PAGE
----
On Facebook today, as part of the process of my participating in Problogger Darren Rowse’s 7 day blogging challenge “Find Your Blogging Groove”, I invited people to ask me a question as a basis for a blog post.
My Florida-based friend Phil Gerbyshak, social selling speaker, social media trainer, technology evangelist and business coach, obliged with this great question:
How do you choose your target market for coaching and how do you find and connect with them on LinkedIn?
For me, the best thing about this question was that I didn’t have a quick, ready-made answer. It made me think!
So there are two parts to the question:
- How do I choose my target market for coaching?
- How do I find and connect with them on LinkedIn?
How do I choose my target market for coaching?
The short answer to this is that my target market is where my ideal client is. And for me, especially as I don’t live in or near a big city, that usually means where is he or she online, specifically on social media.
In general terms, my ideal client is a business owner or senior executive, man or woman, English-speaking, usually between the ages of 30 and 60, who is ready, willing and able to take me on as a coach and who is someone I am confident of being able to help get transformative results from being coached by me. He or she also needs to be comfortable with the idea of distance coaching, via online video, audio or phone.
My coaching specializations are: executive leadership, social media strategy, and LinkedIn for business growth. So my prospective clients will be wanting to be focused on one or more of those.
How I Find and Connect with My Target Market on LinkedIn
The main ways I find and connect with my target market on LinkedIn are:
- Advanced Search
- Who’s Viewed My Profile
- Updates (“Activity” in LinkedIn speak)
- Keeping in Touch
Although in terms of actual business I have gained from LinkedIn over the years, it might be better to say how my target market finds me, rather than how I find them – in other words, inbound marketing, attracting rather than seeking. The corollary is that I put more focus on being present, being involved and engaged with others, so that I am found on search and noticed “in action”, than on actively seeking out people to connect with. In short, social selling.
In that regard, a key element for connecting, and maybe the key element, is my professional profile. I put a lot of effort into ensuring that my profile tells my marketing story as well as I can make it, and that it has the appropriate keywords, at a level which is optimal for search, but not at the “keyword stuffing” level. I want to be sure that when my profile is found it represents well what I do and my “brand promise”.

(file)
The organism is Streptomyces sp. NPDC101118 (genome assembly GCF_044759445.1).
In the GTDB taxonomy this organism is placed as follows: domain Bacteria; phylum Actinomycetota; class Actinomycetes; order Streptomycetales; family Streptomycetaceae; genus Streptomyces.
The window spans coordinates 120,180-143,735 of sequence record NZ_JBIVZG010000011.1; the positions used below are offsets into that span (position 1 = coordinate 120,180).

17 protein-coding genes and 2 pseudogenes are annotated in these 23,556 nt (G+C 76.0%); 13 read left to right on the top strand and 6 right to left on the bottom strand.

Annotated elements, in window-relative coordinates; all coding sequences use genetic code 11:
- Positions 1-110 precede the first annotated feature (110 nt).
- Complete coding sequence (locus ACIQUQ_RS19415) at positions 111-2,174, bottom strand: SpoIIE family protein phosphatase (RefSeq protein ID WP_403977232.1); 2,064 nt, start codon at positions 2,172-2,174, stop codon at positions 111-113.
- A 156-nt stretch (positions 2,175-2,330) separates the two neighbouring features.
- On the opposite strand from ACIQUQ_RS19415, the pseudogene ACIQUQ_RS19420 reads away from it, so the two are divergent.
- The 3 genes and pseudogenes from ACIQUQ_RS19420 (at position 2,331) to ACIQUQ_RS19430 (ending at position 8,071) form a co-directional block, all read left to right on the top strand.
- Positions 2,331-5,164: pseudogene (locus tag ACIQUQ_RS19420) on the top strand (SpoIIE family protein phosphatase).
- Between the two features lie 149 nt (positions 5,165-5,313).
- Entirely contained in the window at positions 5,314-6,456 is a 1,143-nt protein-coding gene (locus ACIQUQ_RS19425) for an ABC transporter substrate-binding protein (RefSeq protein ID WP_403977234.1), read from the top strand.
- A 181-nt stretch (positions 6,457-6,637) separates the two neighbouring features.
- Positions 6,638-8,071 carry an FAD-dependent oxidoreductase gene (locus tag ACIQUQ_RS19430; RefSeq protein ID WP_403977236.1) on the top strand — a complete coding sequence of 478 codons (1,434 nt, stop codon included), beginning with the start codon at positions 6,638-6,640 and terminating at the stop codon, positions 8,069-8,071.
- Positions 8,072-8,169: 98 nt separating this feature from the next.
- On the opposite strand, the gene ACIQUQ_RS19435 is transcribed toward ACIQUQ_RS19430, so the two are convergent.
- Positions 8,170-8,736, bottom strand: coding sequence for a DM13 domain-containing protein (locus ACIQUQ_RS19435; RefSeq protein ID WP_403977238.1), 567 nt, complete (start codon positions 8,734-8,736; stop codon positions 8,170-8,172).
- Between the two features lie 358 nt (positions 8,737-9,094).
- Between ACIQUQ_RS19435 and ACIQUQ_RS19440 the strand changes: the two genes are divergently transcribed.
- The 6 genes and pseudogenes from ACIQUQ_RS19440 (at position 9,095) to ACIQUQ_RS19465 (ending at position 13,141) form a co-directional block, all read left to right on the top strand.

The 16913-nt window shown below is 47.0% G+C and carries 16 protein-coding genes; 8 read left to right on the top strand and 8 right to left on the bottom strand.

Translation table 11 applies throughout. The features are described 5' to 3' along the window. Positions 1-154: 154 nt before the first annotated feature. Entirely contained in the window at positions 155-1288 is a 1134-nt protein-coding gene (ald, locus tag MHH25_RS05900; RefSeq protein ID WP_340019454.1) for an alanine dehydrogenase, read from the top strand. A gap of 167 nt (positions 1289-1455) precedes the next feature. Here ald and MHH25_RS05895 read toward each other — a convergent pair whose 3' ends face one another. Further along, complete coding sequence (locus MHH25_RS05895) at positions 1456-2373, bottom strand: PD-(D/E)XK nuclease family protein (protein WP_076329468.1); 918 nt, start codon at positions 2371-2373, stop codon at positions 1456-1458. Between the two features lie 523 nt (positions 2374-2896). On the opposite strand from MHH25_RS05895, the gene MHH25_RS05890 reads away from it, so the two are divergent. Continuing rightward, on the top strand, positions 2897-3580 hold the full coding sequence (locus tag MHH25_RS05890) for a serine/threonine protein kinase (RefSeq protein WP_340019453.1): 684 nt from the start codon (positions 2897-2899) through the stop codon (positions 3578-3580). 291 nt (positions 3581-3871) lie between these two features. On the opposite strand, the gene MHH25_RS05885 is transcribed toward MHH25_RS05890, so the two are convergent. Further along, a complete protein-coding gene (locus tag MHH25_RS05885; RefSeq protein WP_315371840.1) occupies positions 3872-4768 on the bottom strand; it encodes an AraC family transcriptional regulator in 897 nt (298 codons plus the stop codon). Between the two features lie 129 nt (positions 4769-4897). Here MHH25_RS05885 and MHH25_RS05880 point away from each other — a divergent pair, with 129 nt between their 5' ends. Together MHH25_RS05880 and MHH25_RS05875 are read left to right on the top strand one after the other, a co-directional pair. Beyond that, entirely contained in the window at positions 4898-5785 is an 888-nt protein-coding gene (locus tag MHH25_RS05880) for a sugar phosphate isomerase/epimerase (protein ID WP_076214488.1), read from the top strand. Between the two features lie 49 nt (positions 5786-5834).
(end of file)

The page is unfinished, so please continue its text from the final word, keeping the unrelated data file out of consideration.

It’s quite amazing how much information you can gather about your target market, from adjusting the various filters on Advanced Search. You can get very specific about geo-location, professional expertise, company roles, and so on.
LinkedIn is constantly changing/restricting the functionality of its groups, but they are still a valuable way to find and connect with a target market. There are over 2 million groups, covering a very wide range of professional and other interests. Some are a waste of time, some are long past their use-by date, but a focused, disciplined search can yield some valuable groups for social selling purposes. The key is to participate generously, being interested in what other members are doing and saying, and being helpful, not pushy.
Who’s Viewed My Profile
If other users have found your profile there is a good chance that at least some of them may be prospective clients, or perhaps people you can collaborate with. Why not get in touch? I haven’t used this a lot but I know others who find making contact with those people has proven very effective.
My aim is to post at least one update a day and preferably two to three, and to comment on and share others’ updates. This is part of the “being present, being involved” part of social selling.
Keeping in Touch
LinkedIn gives me alerts every day to send greetings for birthdays, work anniversaries, and new jobs. I get plenty of appreciative notes in return. Note that the “new job” notices sometimes mean just that someone has edited their profile, so it pays to check!
Like Keeping in Touch, tagging is focused on maintaining and reinforcing relationships with existing connections. The tagging feature gives us scope to see “at a glance” people in our network whom we have identified as being of particular interest for one or other reason, say profession, or location, or closeness of association – we define the tags we want to use.
A Question for You, Dear Reader
Can you add to this? I’d be happy to learn about other ways of finding, connecting with and engaging people from my target market, specifically on LinkedIn but if you have suggestions for other social media platforms, please feel free to share.
This post is the second in a series of seven over this week, as part of my participation in the ProBlogger Challenge Group, with the theme “Find Your Blogging Groove”. It’s open to all, from newbie bloggers to seasoned ones, and instigator Darren Rowse has attracted a great group of people, over 1,369 at this time and growing. Why not join us? Here is the Facebook Group link.
Image Credit: illustration_view-people-magnifier by andrea-prieto, via Flickr , CCBY-SA 2.0
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